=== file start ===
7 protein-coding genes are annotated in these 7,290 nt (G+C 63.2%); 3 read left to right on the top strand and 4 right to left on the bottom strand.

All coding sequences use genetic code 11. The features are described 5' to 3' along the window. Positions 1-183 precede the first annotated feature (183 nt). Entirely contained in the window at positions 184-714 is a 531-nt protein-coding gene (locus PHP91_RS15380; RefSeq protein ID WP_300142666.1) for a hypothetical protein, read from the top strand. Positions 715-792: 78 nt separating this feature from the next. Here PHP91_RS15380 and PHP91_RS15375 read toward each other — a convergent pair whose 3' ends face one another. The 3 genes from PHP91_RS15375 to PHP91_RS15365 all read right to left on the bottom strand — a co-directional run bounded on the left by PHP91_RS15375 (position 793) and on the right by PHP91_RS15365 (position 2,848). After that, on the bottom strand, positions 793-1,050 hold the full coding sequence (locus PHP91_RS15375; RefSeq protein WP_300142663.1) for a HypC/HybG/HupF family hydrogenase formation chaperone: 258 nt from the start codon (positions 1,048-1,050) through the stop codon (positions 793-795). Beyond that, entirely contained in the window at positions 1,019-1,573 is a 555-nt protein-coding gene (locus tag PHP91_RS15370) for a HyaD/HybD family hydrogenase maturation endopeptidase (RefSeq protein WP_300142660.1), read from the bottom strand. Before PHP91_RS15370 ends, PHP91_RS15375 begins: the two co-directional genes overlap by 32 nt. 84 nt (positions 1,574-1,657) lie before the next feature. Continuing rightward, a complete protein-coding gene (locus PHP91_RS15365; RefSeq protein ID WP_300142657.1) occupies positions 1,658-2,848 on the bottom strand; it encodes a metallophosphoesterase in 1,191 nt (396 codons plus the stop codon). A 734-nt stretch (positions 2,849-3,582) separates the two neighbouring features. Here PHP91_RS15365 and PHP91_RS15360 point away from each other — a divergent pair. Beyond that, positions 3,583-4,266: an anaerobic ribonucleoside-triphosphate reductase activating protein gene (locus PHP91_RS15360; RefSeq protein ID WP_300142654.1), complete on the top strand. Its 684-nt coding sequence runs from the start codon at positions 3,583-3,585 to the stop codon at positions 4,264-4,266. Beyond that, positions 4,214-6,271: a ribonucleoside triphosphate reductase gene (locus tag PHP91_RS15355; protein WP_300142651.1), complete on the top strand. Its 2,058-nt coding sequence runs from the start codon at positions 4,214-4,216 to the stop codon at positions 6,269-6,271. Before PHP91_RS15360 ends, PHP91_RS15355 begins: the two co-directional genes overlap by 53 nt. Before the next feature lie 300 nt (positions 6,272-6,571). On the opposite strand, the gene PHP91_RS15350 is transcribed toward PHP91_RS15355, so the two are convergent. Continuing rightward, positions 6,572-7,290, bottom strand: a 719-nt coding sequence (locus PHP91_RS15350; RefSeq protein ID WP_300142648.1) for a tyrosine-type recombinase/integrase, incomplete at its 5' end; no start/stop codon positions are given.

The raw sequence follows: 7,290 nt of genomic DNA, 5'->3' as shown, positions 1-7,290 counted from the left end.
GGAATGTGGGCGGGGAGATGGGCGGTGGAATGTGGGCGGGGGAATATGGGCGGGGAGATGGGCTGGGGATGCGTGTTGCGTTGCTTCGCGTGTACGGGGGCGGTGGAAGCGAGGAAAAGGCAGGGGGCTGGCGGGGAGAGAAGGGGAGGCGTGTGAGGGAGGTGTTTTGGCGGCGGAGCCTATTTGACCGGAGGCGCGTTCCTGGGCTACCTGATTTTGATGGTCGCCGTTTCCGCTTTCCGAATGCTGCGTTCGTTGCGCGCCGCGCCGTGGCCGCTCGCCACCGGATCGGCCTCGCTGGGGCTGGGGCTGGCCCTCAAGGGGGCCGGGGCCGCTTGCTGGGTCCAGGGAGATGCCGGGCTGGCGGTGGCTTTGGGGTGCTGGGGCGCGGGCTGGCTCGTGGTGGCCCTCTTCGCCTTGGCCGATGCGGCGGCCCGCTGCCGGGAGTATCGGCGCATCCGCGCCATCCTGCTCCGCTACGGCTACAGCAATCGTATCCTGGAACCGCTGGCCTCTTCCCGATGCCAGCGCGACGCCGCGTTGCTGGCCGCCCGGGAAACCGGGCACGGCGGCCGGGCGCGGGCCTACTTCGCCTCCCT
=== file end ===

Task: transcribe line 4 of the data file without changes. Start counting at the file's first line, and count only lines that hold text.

GGAATGTGGGCGGGGAGATGGGCGGTGGAATGTGGGCGGGGGAATATGGGCGGGGAGATGGGCTGGGGATGCGTGTTGCGTTGCTTCGCGTGTACGGGGGCGGTGGAAGCGAGGAAAAGGCAGGGGGCTGGCGGGGAGAGAAGGGGAGGCGTGTGAGGGAGGTGTTTTGGCGGCGGAGCCTATTTGACCGGAGGCGCGTTCCTGGGCTACCTGATTTTGATGGTCGCCGTTTCCGCTTTCCGAATGCTGCGTTCGTTGCGCGCCGCGCCGTGGCCGCTCGCCACCGGATCGGCCTCGCTGGGGCTGGGGCTGGCCCTCAAGGGGGCCGGGGCCGCTTGCTGGGTCCAGGGAGATGCCGGGCTGGCGGTGGCTTTGGGGTGCTGGGGCGCGGGCTGGCTCGTGGTGGCCCTCTTCGCCTTGGCCGATGCGGCGGCCCGCTGCCGGGAGTATCGGCGCATCCGCGCCATCCTGCTCCGCTACGGCTACAGCAATCGTATCCTGGAACCGCTGGCCTCTTCCCGATGCCAGCGCGACGCCGCGTTGCTGGCCGCCCGGGAAACCGGGCACGGCGGCCGGGCGCGGGCCTACTTCGCCTCCCT